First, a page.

The Like Change viral commercial for Afrika Tikkun has changed 180 lives to date. Afrika Tikkun is a non-profit funding underprivileged children, their tagline: “Developing young people from cradle to career.” They needed to create an intensely emotive commercial to pull on viewers’ heart strings creating awareness, finding benefactors and garnering Facebook likes. Flash Forward Productions created just that. A poignant piece that won’t just have you reaching for the tissues, it will have you taking action, simply because a like can make a change.

“Through the Like Change social movement, their aim was to alleviate poverty in South Africa by getting as many children as possible through the cradle to career model,” explains director and producer Ryan Peimer of Flash Forward Productions. “For the first time, social media, the media and the country at large came together to bring the much-needed change in the lives of many in South Africa. For every 200 likes achieved from watching the commercial, one life changed.” How a life changed in this case actually means that a child was fully funded through schooling, healthcare and social services from preschool to employment.

Flash Forward Productions were approached by Popimedia, a social media ad agency, to create the commercial from inception to completion. “The brief was quite vague – to create something emotive and touching that will inspire viewers to click like,” says Peimer.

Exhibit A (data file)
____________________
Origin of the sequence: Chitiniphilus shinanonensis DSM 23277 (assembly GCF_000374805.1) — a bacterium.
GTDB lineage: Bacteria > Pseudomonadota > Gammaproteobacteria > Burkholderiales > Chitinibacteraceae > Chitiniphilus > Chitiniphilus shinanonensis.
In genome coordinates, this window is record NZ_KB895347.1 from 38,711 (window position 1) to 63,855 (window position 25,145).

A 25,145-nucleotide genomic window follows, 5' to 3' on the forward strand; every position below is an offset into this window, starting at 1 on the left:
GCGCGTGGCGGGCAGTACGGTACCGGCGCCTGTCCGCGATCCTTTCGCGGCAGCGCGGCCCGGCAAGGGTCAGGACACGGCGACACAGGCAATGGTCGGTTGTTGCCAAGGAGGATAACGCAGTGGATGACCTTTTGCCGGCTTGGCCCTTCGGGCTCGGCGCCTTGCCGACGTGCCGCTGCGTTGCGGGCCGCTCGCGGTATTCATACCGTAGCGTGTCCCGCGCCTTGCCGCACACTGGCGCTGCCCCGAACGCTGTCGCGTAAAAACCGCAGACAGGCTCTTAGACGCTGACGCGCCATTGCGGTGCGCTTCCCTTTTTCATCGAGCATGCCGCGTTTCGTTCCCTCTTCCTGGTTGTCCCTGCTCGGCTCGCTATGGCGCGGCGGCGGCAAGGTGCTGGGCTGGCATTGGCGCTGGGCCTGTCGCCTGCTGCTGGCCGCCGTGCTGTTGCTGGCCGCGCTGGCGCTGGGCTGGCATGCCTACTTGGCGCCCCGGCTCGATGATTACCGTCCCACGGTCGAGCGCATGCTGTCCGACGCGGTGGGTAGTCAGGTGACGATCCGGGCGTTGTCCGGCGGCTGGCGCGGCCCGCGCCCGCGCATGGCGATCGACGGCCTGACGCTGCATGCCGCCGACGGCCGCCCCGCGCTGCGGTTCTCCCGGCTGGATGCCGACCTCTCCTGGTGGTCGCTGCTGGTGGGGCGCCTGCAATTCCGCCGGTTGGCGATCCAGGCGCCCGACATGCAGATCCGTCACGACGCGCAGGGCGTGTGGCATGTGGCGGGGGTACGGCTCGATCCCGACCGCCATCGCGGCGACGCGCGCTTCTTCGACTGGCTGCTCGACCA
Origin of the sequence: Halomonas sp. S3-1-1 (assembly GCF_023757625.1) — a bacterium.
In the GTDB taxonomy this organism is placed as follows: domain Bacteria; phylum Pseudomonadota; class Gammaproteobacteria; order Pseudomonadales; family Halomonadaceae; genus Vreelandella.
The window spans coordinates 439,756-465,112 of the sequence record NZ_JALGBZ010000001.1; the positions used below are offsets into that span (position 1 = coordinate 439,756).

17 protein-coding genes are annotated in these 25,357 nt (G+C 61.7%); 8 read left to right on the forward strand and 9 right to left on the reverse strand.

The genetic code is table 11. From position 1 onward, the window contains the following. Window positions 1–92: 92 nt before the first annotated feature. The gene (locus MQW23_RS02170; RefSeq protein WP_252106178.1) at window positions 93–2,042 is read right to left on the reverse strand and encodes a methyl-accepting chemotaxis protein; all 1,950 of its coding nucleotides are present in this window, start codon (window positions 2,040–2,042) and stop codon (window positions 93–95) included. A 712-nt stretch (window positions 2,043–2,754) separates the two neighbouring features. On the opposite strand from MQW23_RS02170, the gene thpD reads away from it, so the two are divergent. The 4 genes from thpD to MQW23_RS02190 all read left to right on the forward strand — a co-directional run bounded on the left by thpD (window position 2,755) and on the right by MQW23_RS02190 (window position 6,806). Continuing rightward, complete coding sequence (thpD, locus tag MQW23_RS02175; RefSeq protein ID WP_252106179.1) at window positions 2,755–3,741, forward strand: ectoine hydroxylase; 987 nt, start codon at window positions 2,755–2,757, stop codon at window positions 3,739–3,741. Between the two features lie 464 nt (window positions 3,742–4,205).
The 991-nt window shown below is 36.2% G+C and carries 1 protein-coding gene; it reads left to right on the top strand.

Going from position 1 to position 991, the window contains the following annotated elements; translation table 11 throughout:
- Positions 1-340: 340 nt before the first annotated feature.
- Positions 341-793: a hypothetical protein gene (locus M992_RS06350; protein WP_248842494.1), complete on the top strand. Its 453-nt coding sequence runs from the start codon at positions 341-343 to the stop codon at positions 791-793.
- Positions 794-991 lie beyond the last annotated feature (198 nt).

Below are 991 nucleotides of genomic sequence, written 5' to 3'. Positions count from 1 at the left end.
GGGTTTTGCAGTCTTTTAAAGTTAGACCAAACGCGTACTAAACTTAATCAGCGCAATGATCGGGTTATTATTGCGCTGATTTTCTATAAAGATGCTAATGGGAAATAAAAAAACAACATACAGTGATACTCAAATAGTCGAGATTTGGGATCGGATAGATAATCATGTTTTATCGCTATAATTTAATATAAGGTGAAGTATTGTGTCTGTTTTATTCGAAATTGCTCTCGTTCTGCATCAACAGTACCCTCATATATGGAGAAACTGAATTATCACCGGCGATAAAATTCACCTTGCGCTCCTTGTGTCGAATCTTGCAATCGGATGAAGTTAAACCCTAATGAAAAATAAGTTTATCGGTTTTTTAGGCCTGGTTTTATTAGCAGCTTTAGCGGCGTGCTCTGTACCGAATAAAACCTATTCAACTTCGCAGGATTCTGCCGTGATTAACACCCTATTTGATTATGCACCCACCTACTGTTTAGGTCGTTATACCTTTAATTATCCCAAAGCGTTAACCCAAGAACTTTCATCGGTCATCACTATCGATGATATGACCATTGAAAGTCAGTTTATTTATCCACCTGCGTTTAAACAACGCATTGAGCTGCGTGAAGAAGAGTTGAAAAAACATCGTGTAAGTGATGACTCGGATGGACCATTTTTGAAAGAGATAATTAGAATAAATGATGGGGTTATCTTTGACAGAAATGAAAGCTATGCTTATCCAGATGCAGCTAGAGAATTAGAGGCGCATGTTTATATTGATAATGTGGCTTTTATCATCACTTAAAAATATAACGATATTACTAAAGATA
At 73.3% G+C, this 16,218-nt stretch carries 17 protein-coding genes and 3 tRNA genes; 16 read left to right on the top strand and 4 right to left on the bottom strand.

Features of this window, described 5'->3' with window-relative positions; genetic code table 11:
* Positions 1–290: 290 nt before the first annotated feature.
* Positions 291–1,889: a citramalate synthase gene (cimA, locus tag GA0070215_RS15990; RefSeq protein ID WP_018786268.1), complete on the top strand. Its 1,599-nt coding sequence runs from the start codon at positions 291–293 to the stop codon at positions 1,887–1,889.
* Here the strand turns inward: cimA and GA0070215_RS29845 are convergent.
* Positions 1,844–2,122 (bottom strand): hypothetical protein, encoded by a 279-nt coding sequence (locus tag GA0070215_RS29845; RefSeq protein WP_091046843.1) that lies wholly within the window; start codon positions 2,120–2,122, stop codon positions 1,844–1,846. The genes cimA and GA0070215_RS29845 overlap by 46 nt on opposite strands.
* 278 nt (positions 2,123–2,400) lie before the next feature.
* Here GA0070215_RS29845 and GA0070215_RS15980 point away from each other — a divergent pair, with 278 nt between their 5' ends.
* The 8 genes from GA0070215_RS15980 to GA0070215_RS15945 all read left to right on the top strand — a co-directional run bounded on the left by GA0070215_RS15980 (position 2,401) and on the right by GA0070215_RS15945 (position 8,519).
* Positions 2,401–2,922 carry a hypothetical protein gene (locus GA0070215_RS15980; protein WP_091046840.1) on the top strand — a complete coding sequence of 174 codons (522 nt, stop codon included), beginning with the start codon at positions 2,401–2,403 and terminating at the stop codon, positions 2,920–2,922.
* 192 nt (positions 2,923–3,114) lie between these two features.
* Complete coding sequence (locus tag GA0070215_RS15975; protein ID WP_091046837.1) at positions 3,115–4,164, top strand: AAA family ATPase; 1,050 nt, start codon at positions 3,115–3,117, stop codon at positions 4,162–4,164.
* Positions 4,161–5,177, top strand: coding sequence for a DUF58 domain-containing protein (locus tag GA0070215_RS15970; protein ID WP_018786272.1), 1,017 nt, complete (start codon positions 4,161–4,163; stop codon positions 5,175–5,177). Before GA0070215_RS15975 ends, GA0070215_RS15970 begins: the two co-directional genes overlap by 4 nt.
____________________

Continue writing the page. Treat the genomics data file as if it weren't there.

“Something emotive” was taken to the next level of heart wrenching. The commercial follows a young underprivileged boy, an orphan who lives in a township and looks at life from the outside. A voiceover expresses what is important in life while we see this boy contrasted against the harsh reality of all he lacks. “We wanted to end it all off with a powerful emotive finish where the young boy is in his ragged, torn clothes sitting in the township with a graduation hat on,” says Peimer of the tear jerker ending. “In fact, this end shot was so powerful that it’s on several billboards across the country,” he adds.

Peimer scouted Johannesburg to find a series of suitable locations, “to get our message across within different innovative and contrasting environments, from a school, to a township, to a high-end restaurant, park and university,” he explains.

“We wanted to go for a grey, de-saturated, milky type look and feel in order to assist with the contrast in the beautiful optimistic voiceover,” he describes. Peimer explains that a lot of the commercial was shot in slow motion at 60pfs and 120fps. “Using an array of slow motion tracking shots, clearly plotted focus pulls, some cinéma vérité and handheld for the more grungy scenes, juxtaposed with a deeply heart-felt voiceover, I wanted to create a beautiful mix of visual artistry that would hit the hearts of the viewers,” says Peimer.

Peimer opted to use the Sony F55, of which he says he is a big fan, claiming, “I feel it gives the Arris and Reds a go. I love the soft filmic look that F55 gives and of course its ability to shoot 120fps.” He adds that because it was mostly an outdoor shoot he used 12 X 12 scrims to bounce and diffuse natural light and with that he had four straight and four curved tracks and dolly for grips. It was shot over one and a half days and released on SABC.